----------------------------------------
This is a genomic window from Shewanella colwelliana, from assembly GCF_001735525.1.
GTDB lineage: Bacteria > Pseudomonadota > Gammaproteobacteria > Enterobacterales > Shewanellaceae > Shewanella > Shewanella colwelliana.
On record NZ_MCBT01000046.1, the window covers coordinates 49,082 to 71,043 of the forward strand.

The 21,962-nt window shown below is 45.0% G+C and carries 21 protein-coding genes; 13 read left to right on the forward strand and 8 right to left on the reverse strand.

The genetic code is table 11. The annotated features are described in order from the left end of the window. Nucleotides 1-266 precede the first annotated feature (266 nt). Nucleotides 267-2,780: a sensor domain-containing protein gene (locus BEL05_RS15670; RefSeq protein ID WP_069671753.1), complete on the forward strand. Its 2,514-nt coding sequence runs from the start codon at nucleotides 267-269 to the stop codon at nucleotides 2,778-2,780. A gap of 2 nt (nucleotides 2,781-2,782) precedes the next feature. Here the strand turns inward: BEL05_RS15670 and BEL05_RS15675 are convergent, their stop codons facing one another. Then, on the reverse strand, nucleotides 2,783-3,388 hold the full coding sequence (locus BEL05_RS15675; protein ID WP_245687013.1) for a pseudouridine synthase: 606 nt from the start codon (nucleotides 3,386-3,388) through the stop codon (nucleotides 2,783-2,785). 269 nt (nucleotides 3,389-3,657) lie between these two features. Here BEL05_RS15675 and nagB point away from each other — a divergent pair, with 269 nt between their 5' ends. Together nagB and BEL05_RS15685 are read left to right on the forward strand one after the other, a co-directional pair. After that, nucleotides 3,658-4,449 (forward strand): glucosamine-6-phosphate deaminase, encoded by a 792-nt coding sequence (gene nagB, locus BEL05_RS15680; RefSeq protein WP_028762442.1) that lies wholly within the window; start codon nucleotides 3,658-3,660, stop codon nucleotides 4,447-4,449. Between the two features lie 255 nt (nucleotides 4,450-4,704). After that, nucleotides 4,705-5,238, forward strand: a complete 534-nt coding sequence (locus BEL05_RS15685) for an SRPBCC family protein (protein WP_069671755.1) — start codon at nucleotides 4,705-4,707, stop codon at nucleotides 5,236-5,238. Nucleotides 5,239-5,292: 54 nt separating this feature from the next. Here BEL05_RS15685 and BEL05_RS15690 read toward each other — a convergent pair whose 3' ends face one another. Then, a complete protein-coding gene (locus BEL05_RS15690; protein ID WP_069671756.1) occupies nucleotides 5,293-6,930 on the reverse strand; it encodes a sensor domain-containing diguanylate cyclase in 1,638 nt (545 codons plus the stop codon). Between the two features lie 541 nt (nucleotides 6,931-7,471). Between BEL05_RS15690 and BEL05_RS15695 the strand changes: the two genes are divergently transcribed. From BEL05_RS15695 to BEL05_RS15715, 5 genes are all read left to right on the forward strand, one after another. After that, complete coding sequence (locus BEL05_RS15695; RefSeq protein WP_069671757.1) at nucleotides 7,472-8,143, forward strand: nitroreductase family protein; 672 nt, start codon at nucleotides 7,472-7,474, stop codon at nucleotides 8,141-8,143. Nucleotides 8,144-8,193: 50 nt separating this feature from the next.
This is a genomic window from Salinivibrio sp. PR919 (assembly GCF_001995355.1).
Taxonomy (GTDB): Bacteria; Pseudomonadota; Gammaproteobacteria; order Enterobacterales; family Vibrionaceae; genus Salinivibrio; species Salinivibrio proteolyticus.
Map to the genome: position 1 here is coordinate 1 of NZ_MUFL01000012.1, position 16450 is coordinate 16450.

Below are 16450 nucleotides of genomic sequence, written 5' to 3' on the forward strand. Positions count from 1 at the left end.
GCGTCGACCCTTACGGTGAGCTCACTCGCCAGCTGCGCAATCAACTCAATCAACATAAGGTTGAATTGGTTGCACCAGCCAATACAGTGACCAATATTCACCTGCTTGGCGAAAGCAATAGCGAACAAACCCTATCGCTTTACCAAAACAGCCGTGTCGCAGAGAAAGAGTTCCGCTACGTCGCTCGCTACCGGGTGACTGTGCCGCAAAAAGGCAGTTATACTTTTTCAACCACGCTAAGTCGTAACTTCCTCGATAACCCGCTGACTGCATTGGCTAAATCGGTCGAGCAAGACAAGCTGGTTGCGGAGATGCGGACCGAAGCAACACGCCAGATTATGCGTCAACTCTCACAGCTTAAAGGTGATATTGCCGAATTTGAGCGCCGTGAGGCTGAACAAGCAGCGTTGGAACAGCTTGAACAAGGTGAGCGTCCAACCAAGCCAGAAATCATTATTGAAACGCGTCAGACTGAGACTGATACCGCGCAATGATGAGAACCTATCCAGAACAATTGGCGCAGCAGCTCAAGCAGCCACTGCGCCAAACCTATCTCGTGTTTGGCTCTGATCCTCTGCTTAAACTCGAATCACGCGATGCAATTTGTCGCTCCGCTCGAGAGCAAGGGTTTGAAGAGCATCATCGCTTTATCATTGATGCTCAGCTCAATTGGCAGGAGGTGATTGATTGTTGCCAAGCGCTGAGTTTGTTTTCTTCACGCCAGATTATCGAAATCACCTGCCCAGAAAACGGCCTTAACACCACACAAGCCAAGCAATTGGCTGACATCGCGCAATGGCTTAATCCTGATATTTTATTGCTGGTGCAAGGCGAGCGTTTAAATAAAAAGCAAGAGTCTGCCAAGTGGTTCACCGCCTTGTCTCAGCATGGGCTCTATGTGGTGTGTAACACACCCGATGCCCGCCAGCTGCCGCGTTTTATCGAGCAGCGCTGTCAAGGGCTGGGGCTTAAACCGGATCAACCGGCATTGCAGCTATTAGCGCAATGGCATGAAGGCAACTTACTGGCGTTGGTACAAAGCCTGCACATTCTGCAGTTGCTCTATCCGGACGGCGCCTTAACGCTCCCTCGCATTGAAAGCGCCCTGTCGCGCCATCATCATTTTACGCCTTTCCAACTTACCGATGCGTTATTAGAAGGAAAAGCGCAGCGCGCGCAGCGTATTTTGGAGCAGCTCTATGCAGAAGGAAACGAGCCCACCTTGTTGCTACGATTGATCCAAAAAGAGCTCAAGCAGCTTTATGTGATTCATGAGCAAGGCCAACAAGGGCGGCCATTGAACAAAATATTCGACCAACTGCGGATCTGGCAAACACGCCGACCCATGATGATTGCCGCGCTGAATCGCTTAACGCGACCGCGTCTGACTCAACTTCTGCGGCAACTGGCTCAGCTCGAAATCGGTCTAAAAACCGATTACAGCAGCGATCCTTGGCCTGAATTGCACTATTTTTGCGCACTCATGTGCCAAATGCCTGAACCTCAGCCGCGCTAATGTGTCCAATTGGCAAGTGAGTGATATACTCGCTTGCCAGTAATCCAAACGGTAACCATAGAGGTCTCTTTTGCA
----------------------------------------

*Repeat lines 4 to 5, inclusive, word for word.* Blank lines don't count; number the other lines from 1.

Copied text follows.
The 21,962-nt window shown below is 45.0% G+C and carries 21 protein-coding genes; 13 read left to right on the forward strand and 8 right to left on the reverse strand.

The genetic code is table 11. The annotated features are described in order from the left end of the window. Nucleotides 1-266 precede the first annotated feature (266 nt). Nucleotides 267-2,780: a sensor domain-containing protein gene (locus BEL05_RS15670; RefSeq protein ID WP_069671753.1), complete on the forward strand. Its 2,514-nt coding sequence runs from the start codon at nucleotides 267-269 to the stop codon at nucleotides 2,778-2,780. A gap of 2 nt (nucleotides 2,781-2,782) precedes the next feature. Here the strand turns inward: BEL05_RS15670 and BEL05_RS15675 are convergent, their stop codons facing one another. Then, on the reverse strand, nucleotides 2,783-3,388 hold the full coding sequence (locus BEL05_RS15675; protein ID WP_245687013.1) for a pseudouridine synthase: 606 nt from the start codon (nucleotides 3,386-3,388) through the stop codon (nucleotides 2,783-2,785). 269 nt (nucleotides 3,389-3,657) lie between these two features. Here BEL05_RS15675 and nagB point away from each other — a divergent pair, with 269 nt between their 5' ends. Together nagB and BEL05_RS15685 are read left to right on the forward strand one after the other, a co-directional pair. After that, nucleotides 3,658-4,449 (forward strand): glucosamine-6-phosphate deaminase, encoded by a 792-nt coding sequence (gene nagB, locus BEL05_RS15680; RefSeq protein WP_028762442.1) that lies wholly within the window; start codon nucleotides 3,658-3,660, stop codon nucleotides 4,447-4,449. Between the two features lie 255 nt (nucleotides 4,450-4,704). After that, nucleotides 4,705-5,238, forward strand: a complete 534-nt coding sequence (locus BEL05_RS15685) for an SRPBCC family protein (protein WP_069671755.1) — start codon at nucleotides 4,705-4,707, stop codon at nucleotides 5,236-5,238. Nucleotides 5,239-5,292: 54 nt separating this feature from the next. Here BEL05_RS15685 and BEL05_RS15690 read toward each other — a convergent pair whose 3' ends face one another. Then, a complete protein-coding gene (locus BEL05_RS15690; protein ID WP_069671756.1) occupies nucleotides 5,293-6,930 on the reverse strand; it encodes a sensor domain-containing diguanylate cyclase in 1,638 nt (545 codons plus the stop codon). Between the two features lie 541 nt (nucleotides 6,931-7,471). Between BEL05_RS15690 and BEL05_RS15695 the strand changes: the two genes are divergently transcribed. From BEL05_RS15695 to BEL05_RS15715, 5 genes are all read left to right on the forward strand, one after another. After that, complete coding sequence (locus BEL05_RS15695; RefSeq protein WP_069671757.1) at nucleotides 7,472-8,143, forward strand: nitroreductase family protein; 672 nt, start codon at nucleotides 7,472-7,474, stop codon at nucleotides 8,141-8,143. Nucleotides 8,144-8,193: 50 nt separating this feature from the next.